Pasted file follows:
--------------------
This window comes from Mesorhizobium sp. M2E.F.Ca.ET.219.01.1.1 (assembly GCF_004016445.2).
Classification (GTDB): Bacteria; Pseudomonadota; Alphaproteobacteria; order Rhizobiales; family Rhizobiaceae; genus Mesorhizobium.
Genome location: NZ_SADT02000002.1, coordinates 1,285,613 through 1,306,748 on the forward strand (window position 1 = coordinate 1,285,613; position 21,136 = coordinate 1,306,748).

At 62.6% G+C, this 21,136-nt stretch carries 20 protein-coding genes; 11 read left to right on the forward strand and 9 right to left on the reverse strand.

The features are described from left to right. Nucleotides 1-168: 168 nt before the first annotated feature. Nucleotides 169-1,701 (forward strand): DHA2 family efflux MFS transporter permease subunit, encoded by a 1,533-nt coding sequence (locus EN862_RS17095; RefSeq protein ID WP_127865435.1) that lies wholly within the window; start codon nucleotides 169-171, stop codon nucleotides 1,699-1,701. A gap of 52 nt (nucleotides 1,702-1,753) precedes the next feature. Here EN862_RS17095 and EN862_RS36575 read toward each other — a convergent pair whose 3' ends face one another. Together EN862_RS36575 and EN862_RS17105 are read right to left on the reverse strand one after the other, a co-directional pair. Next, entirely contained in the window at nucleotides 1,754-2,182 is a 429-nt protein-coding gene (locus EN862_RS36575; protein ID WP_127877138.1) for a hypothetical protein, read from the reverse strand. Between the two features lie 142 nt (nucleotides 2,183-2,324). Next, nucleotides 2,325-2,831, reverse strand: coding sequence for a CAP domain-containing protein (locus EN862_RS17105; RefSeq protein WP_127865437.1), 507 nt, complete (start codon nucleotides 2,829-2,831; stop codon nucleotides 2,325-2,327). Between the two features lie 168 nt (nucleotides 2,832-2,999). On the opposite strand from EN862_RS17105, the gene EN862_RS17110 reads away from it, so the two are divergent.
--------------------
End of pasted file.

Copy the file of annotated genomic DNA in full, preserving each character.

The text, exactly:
This window comes from Mesorhizobium sp. M2E.F.Ca.ET.219.01.1.1 (assembly GCF_004016445.2).
Classification (GTDB): Bacteria; Pseudomonadota; Alphaproteobacteria; order Rhizobiales; family Rhizobiaceae; genus Mesorhizobium.
Genome location: NZ_SADT02000002.1, coordinates 1,285,613 through 1,306,748 on the forward strand (window position 1 = coordinate 1,285,613; position 21,136 = coordinate 1,306,748).

At 62.6% G+C, this 21,136-nt stretch carries 20 protein-coding genes; 11 read left to right on the forward strand and 9 right to left on the reverse strand.

The features are described from left to right. Nucleotides 1-168: 168 nt before the first annotated feature. Nucleotides 169-1,701 (forward strand): DHA2 family efflux MFS transporter permease subunit, encoded by a 1,533-nt coding sequence (locus EN862_RS17095; RefSeq protein ID WP_127865435.1) that lies wholly within the window; start codon nucleotides 169-171, stop codon nucleotides 1,699-1,701. A gap of 52 nt (nucleotides 1,702-1,753) precedes the next feature. Here EN862_RS17095 and EN862_RS36575 read toward each other — a convergent pair whose 3' ends face one another. Together EN862_RS36575 and EN862_RS17105 are read right to left on the reverse strand one after the other, a co-directional pair. Next, entirely contained in the window at nucleotides 1,754-2,182 is a 429-nt protein-coding gene (locus EN862_RS36575; protein ID WP_127877138.1) for a hypothetical protein, read from the reverse strand. Between the two features lie 142 nt (nucleotides 2,183-2,324). Next, nucleotides 2,325-2,831, reverse strand: coding sequence for a CAP domain-containing protein (locus EN862_RS17105; RefSeq protein WP_127865437.1), 507 nt, complete (start codon nucleotides 2,829-2,831; stop codon nucleotides 2,325-2,327). Between the two features lie 168 nt (nucleotides 2,832-2,999). On the opposite strand from EN862_RS17105, the gene EN862_RS17110 reads away from it, so the two are divergent.